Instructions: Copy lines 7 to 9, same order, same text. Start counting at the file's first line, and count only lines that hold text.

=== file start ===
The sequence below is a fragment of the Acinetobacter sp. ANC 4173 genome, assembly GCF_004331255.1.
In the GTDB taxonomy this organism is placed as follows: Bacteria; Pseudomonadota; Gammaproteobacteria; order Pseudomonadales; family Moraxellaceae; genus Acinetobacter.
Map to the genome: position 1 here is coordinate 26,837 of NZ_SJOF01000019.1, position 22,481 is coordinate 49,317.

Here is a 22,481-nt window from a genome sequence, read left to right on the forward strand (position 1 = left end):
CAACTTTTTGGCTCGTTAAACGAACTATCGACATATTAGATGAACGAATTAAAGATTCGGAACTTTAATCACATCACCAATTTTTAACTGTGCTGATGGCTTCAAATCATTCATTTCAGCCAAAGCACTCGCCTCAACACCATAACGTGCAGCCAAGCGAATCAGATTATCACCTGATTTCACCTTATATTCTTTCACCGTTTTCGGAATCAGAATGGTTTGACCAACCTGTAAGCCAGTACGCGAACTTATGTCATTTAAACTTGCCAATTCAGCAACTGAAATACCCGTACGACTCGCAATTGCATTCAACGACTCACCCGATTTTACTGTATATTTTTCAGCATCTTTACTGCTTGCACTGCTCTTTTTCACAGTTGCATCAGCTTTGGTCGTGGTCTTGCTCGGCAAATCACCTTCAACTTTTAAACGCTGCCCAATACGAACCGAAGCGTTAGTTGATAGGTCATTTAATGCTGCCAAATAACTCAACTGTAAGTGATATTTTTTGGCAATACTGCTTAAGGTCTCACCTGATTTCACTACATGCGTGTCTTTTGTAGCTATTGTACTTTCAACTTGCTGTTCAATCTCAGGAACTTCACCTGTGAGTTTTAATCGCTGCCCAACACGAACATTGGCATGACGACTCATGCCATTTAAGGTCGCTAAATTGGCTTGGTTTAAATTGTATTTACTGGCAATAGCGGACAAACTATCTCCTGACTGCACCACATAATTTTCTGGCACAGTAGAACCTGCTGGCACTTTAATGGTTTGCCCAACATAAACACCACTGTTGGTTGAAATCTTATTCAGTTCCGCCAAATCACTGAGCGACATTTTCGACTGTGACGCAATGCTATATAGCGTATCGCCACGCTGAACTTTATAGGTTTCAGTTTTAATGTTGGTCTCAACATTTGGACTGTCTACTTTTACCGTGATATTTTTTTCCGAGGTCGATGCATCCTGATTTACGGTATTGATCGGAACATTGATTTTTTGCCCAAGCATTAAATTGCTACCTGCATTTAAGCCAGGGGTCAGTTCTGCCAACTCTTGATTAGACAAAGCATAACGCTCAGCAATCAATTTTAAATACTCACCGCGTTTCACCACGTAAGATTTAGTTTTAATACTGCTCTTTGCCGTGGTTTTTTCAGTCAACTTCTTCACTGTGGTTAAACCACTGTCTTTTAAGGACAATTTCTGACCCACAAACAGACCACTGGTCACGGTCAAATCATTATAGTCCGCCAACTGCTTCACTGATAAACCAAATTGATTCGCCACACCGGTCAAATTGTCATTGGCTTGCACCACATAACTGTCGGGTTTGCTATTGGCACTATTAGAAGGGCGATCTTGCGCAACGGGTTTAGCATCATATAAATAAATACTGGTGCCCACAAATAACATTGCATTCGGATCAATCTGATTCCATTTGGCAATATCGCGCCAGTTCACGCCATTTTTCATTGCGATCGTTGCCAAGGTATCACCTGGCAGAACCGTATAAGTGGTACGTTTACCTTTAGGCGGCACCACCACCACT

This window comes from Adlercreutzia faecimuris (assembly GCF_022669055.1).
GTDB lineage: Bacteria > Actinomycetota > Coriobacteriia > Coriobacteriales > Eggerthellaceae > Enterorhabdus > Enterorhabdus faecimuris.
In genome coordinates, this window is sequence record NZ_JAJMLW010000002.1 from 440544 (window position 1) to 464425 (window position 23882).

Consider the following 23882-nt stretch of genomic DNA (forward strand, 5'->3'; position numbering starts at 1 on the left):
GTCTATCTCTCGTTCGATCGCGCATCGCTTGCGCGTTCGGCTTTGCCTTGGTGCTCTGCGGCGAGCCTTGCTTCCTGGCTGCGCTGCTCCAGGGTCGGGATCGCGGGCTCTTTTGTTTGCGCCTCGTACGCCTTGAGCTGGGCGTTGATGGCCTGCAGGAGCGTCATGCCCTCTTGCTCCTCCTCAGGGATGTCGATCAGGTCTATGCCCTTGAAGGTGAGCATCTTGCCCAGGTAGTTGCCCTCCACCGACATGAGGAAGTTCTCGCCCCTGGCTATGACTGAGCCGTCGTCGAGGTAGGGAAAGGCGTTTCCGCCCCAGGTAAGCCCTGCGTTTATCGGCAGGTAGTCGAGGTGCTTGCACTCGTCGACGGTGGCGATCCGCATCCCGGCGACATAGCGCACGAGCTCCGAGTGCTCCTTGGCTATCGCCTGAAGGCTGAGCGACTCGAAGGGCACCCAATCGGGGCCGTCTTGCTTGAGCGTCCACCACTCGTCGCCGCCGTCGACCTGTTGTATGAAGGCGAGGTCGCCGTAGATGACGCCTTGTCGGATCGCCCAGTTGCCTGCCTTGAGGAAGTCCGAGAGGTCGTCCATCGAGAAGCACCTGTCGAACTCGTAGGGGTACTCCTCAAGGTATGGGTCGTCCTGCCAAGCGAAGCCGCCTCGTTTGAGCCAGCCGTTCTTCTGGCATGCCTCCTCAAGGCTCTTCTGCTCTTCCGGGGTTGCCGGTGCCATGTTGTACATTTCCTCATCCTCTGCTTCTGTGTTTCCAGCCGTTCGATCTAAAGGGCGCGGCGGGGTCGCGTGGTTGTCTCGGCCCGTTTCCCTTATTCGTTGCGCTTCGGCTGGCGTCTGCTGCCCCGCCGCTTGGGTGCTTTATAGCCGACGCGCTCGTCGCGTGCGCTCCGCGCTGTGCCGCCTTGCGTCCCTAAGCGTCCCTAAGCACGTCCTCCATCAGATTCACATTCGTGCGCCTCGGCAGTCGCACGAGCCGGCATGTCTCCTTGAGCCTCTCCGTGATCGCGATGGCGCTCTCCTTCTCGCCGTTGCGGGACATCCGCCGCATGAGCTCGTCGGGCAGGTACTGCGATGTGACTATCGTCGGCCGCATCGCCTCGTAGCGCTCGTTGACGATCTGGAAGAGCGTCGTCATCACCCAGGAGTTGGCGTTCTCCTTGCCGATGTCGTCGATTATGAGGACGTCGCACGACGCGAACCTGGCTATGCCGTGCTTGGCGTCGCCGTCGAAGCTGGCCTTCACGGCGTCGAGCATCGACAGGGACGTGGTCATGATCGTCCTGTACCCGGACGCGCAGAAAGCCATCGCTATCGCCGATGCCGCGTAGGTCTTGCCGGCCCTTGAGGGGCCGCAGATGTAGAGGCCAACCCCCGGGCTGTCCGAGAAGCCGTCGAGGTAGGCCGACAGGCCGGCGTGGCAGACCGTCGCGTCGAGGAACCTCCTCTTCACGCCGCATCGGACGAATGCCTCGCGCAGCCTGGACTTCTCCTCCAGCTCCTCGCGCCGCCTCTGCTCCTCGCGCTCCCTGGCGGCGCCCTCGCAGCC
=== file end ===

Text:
GTDB lineage: Bacteria > Actinomycetota > Coriobacteriia > Coriobacteriales > Eggerthellaceae > Enterorhabdus > Enterorhabdus faecimuris.
In genome coordinates, this window is sequence record NZ_JAJMLW010000002.1 from 440544 (window position 1) to 464425 (window position 23882).

Consider the following 23882-nt stretch of genomic DNA (forward strand, 5'->3'; position numbering starts at 1 on the left):